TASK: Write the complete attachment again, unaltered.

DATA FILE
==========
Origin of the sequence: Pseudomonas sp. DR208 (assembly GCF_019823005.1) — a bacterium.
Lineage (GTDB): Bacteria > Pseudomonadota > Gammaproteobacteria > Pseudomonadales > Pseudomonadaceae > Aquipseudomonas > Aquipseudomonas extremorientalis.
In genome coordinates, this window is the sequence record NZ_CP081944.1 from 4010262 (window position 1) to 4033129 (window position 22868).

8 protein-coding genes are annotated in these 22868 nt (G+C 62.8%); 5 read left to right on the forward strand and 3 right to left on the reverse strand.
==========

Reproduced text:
Origin of the sequence: Pseudomonas sp. DR208 (assembly GCF_019823005.1) — a bacterium.
Lineage (GTDB): Bacteria > Pseudomonadota > Gammaproteobacteria > Pseudomonadales > Pseudomonadaceae > Aquipseudomonas > Aquipseudomonas extremorientalis.
In genome coordinates, this window is the sequence record NZ_CP081944.1 from 4010262 (window position 1) to 4033129 (window position 22868).

8 protein-coding genes are annotated in these 22868 nt (G+C 62.8%); 5 read left to right on the forward strand and 3 right to left on the reverse strand.